Talton does a nice job showing how Mapstone goes about solving the mystery, despite his anxiety over being separated from Lindsey and the often contrary attitude of his boss, Peralta, and the FBI. They don't want him digging too deeply into Pilgrim's life, because although he was a great agent, he was a mess personally, and had many potentially embarrassing problems. Mapstone goes around trying to discover the identity of the homeless man (who died of natural causes) and what, if any, connection he had to Pilgrim. Mapstone's methodical progress is handled well, as Talton shows us all the connections he's making as he works his way toward an answer. It's nice to see a detective novel that follows the hero each step of the way, without springing surprises on us. Everything Mapstone does is perfectly logical and follows after the previous step. Talton compresses some of the research Mapstone does, but he brings us up to speed well, and we always know as much as Mapstone, which is a nice sign of a "fair-play" mystery, which this bears resemblance to.

Unfortunately, Mapstone's discovery of what happened to Pilgrim ultimately comes a it out of nowhere. He notices an important clue that has not been mentioned before. At least I don't think it was, and I've looked at some of the relevant pages. It certainly doesn't come completely out of left field, and once Mapstone explains, it makes sense, but it bugged me, because it would have taken one sentence to make it a good clue and make us smack our head because we didn't make the connection. It's an intriguing yet mundane solution, but it fits in with everything that has come before and explains why Pilgrim died and how a homeless man ended up with his badge. It's just a bit frustrating that it wasn't telegraphed more with a clue. Oh well.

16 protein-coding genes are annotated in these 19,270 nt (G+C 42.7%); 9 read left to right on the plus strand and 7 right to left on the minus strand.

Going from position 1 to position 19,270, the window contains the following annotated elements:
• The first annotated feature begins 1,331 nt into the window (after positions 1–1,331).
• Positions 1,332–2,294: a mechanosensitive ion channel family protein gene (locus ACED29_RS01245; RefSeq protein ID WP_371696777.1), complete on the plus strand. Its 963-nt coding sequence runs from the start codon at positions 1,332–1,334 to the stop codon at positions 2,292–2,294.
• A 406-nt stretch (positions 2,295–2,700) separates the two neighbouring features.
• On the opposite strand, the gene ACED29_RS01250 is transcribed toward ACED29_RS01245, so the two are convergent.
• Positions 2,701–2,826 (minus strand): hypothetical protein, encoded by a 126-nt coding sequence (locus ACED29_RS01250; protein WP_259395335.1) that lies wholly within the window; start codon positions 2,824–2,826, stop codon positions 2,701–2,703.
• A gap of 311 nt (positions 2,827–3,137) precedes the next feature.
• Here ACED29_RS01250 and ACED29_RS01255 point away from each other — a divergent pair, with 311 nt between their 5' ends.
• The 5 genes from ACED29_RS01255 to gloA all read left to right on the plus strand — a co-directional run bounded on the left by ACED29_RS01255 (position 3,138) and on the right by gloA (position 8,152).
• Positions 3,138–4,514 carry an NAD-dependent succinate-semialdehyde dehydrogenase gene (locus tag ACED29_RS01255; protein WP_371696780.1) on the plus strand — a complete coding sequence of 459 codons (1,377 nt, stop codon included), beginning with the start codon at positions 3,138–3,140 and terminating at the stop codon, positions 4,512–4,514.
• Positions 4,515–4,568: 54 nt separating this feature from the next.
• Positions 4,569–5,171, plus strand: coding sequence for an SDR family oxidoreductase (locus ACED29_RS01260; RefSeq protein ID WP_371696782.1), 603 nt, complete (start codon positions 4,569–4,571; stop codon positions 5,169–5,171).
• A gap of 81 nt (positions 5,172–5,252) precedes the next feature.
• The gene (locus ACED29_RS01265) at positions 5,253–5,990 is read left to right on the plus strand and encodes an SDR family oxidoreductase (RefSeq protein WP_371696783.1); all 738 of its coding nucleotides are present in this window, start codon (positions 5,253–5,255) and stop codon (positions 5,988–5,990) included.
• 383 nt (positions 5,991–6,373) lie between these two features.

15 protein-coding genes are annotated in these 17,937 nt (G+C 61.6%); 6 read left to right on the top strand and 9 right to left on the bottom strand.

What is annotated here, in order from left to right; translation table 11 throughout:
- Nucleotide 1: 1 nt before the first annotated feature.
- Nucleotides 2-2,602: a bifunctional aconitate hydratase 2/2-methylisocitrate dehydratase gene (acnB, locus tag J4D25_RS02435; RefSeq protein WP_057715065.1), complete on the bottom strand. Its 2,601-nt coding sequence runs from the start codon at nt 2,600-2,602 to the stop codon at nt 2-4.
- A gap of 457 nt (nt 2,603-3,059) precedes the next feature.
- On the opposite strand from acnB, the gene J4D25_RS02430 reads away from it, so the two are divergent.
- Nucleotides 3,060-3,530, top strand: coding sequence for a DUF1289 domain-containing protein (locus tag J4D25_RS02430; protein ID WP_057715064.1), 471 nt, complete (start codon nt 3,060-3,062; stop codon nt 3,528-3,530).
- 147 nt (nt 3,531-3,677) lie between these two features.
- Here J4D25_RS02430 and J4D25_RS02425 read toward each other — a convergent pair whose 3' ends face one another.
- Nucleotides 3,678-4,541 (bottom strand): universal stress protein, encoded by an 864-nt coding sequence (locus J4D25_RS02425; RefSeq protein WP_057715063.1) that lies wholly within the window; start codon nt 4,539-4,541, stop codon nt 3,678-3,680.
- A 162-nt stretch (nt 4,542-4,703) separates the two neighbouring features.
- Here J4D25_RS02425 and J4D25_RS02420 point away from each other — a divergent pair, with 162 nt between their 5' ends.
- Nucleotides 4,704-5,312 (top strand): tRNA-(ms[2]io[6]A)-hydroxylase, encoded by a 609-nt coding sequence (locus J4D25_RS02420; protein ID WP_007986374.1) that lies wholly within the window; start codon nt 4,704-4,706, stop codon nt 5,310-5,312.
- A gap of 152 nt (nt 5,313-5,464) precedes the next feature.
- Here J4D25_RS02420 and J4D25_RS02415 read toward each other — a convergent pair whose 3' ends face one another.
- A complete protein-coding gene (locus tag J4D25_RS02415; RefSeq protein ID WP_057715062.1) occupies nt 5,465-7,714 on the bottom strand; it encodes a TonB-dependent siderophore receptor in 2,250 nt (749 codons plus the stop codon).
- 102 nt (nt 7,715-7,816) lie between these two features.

As I mentioned, the book is fine as a murder mystery, but it really works as a travel guide to Phoenix and a glimpse into the city's past. I'm actually interested in driving to the various locations in the book, because Talton does such a good job describing them (and giving street names). The places I recognized elicited a figurative nod of the head, as I understood what he was saying about them. It's a very neat drive through the topography of Phoenix, and when Talton writes about the Phoenix of the 1940s or even the 1960s, it's fascinating to compare it with the city of today, which has sold its soul for economic expansion. Talton obviously loves the city as it once was, and hopes the leaders of the city will steer it in a better direction. Even if you don't live in Phoenix, the book is remarkable in that it manages to give you a wonderful sense of location, in both the present and the past. If you're interested in reading about the actual feel of Phoenix rather than what guide books say, this is a great place to start. Plus, there's a story!

It's a quick book to read, and although the story isn't great, it's serviceable, and it allows Talton to delve into history and give us some pretty good characterization. He has a knack of fleshing out characters quickly, which is helpful in a book like this. It's a nice way to kill a few days, and it's worth reading just for the sense of place Talton gives us. The body of the homeless man is discovered on 1 April, and Mapstone can already feel the heat of the Phoenix summer approaching. As I type these words on 1 April, I know how he feels. Dry Heat gives us a nice little mystery and an interesting tour through a city that could be a lot more "real" than it is. It's a wistful book in many ways, because it mourns a city that was once a much nicer place. But that's progress, right?